Wednesday, 5 November 2014

Sachin Tendulkar: Headlines like 'Endulkar' hurt me deeply

Sachin Tendulkar reveals how hurt he was to read some of the media reports in the aftermath of India's disastrous 2007 World Cup campaign. In his new book, Playing it my way, Tendulkar says:


"After we returned to India, the media followed me back home and it hurt when I heard my own people doubting the commitment of the players.

The media had every right to criticise us for failing, but to say we were not focused on the job was not fair. We had failed to fulfil the expectations of the fans, but that did not mean we should be labelled traitors. At times, the reaction was surprisingly hostile and some of the players were worried about their safety."

Tendulkar's own form during that period came in for a lot of scrutiny and the master batsman reveals that he was quite disturbed by what was being said about him.

"Headlines like 'Endulkar' hurt deeply. After 18 years in international cricket, it was tough to see things come to this and retirement crossed my mind.

My family and friends like Sanjay Nayak did all they could to cheer me up and after a week I decided to do something about it. I started to do some running, to try to sweat the World Cup out of my head," says Tendulkar in the book.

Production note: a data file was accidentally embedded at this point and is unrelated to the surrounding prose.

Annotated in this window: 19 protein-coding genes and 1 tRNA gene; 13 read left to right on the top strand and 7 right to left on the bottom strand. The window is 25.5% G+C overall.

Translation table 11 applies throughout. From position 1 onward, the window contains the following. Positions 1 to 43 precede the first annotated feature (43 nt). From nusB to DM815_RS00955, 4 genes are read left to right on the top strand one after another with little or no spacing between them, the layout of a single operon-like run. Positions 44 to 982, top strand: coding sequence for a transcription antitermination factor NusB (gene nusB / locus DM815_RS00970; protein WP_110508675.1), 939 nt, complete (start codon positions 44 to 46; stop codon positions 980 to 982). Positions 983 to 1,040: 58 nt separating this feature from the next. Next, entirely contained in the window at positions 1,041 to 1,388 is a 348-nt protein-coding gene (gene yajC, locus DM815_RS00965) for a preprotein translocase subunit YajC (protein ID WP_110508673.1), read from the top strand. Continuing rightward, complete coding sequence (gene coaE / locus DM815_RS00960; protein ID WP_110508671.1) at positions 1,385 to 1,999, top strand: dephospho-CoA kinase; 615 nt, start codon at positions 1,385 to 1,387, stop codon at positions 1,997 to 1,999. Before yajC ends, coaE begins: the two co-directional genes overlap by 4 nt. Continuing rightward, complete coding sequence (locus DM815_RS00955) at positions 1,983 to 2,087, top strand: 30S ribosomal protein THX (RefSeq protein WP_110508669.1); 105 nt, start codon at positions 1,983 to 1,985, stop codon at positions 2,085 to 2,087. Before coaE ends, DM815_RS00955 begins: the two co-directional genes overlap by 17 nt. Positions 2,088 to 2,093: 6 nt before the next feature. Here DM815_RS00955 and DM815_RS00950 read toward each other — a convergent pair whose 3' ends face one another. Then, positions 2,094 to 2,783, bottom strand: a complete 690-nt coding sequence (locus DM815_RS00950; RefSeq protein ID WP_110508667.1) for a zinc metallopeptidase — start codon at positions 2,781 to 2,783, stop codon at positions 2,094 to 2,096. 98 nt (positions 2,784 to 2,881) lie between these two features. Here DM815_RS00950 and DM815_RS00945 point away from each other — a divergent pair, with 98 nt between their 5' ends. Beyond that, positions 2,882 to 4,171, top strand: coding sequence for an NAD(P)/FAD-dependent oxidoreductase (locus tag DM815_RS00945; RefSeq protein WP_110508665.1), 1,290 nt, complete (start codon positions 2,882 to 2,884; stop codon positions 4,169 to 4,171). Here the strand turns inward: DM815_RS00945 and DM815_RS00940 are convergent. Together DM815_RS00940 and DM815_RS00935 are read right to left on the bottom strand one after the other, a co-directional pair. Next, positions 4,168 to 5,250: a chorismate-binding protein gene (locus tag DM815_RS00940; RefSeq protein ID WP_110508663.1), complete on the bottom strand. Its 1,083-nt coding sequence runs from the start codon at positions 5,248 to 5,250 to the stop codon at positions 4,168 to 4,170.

Talking more about the World Cup, Tendulkar attacked Greg Chappell once more and even revealed that he had suggested to the BCCI that Chappell should not travel with the team to the 2007 World Cup.

"I suggested to the BCCI that the best option would be to keep Greg back in India and not send him with the team to the World Cup," Tendulkar told and added that senior players could take control of the team.

Tendulkar also professed his dislike towards Chappell not standing up for his players.

"I remember that every time India won, Greg could be seen leading the team to the hotel or into the team bus, but every time India lost he would thrust the players in front.

In general John (Wright) and Gary (Kirsten) always preferred to stay in the background, but Greg liked to be prominent in the media," says Tendulkar

Citing an example to prove how Chappell was hated by the senior members of the squad, Tendulkar says:

"Chappell seemed intent on dropping the older players and in the process damaged the harmony of the side. Once, he asked VVS Laxman to consider opening the batting. Laxman politely turned him down, saying he had tried opening in the first half of his career because he was confused, but now he was settled in the middle order.

"Greg's response stunned us all. He told Laxman he should be careful, because making a comeback at the age of 32 might not be easy.

"In fact, I later found out that Greg had spoken to the BCCI about the need to remove the senior players," the maestro writes.